That is, students can be given the research goal and equipment and then be tasked with coming up with an experimental design to meet that goal. They would then work in groups to define all the different elements that need to be considered. Then, a class discussion can compare the various designs, ultimately leading to a best design, presumably that intended for the experiment by the instructor. Students can then be handed the regular cookbook protocol to follow, but now with a more fundamental understanding of why we perform each of those steps. This maps right on to the invention activities we’ve been using to teach data analysis. Students are given a problem and have to invent a way to solve it. Then we discuss the different approaches, ultimately leading to the expert solution (or equation). This type of activity has been shown to help students apply the equation, but also to understand the various components of the solution, and to better recognize faults in variations on the equation and what components they fail to address. It, essentially, breaks apart the black box into various components and pieces.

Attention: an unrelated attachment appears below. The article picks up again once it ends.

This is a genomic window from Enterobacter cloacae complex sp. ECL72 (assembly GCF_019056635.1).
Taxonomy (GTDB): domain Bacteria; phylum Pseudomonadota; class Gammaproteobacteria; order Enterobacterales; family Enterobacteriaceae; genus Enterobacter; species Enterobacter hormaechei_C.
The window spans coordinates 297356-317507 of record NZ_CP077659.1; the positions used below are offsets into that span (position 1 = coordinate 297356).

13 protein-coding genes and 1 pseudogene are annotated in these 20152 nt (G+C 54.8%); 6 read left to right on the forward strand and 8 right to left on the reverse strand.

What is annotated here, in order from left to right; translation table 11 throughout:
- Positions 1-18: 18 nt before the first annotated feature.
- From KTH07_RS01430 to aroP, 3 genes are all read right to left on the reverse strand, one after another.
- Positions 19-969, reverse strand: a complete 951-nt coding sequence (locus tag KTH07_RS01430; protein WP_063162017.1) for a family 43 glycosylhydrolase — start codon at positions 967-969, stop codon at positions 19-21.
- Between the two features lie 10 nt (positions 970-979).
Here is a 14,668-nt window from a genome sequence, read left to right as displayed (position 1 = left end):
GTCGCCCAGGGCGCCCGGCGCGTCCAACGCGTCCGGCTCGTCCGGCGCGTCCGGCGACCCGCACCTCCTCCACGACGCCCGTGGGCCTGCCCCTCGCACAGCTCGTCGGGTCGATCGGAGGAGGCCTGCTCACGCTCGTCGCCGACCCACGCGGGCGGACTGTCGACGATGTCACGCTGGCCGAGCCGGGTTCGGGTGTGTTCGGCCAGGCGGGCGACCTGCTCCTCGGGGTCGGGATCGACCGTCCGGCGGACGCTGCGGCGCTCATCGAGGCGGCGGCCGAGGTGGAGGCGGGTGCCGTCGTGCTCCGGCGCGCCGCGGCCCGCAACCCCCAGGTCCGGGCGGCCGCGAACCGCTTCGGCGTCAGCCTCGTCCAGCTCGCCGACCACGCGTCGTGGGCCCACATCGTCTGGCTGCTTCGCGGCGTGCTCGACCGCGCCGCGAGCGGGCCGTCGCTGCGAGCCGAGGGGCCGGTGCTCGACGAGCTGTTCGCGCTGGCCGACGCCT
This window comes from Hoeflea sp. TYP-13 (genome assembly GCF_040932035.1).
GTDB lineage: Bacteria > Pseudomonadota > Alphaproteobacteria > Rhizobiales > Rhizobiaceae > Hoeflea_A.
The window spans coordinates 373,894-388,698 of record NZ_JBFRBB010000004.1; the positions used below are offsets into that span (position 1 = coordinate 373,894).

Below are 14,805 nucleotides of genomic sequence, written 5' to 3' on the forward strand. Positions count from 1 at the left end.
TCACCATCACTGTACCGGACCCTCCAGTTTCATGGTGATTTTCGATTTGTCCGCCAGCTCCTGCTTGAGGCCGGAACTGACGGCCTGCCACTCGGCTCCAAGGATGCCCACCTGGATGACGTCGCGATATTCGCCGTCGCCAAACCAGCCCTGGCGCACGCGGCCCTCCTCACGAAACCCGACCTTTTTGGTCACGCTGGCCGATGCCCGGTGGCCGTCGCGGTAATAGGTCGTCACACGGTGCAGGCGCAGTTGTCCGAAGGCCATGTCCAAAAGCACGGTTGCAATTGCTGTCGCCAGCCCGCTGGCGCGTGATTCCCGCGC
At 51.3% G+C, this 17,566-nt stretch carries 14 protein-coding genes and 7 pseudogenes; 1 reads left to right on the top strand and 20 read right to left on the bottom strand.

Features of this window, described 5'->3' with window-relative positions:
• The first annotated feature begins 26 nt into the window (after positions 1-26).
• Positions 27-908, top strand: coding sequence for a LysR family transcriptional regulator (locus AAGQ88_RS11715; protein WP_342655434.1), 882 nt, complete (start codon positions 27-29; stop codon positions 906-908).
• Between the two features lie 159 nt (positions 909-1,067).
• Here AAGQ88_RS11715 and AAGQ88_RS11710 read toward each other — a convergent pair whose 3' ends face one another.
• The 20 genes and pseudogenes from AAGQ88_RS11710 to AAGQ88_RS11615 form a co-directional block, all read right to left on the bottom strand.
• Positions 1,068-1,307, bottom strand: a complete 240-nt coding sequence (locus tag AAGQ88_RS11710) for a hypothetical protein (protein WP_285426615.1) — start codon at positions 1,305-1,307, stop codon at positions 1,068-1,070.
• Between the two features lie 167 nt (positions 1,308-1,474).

Another option (or to do in addition) would be for students to explain next to the protocol why we perform each step, what it should accomplish, and to group them by different phases of the process. This again forces them to make sense of each step, rather than following the instructions blindly. One could also get students to predict what they should see at each step. That way they have comparisons in hand while conducting the experiment to allow them to make sense of the outcomes as they get them and think on their feet, while doing the experiment.

One of the group members had used this approach (getting them to explain why we perform each step) and found that a 10-15 minute activity at the beginning of lab saved the students 1-2 hours doing the lab, because they knew what was going on. The instructors also got students to assign who was going to do what at each stage to better balance the division of tasks. This was in response to some observations (both in my work and theirs) that students distribute the work unevenly during the lab (often based on gender or other demographics).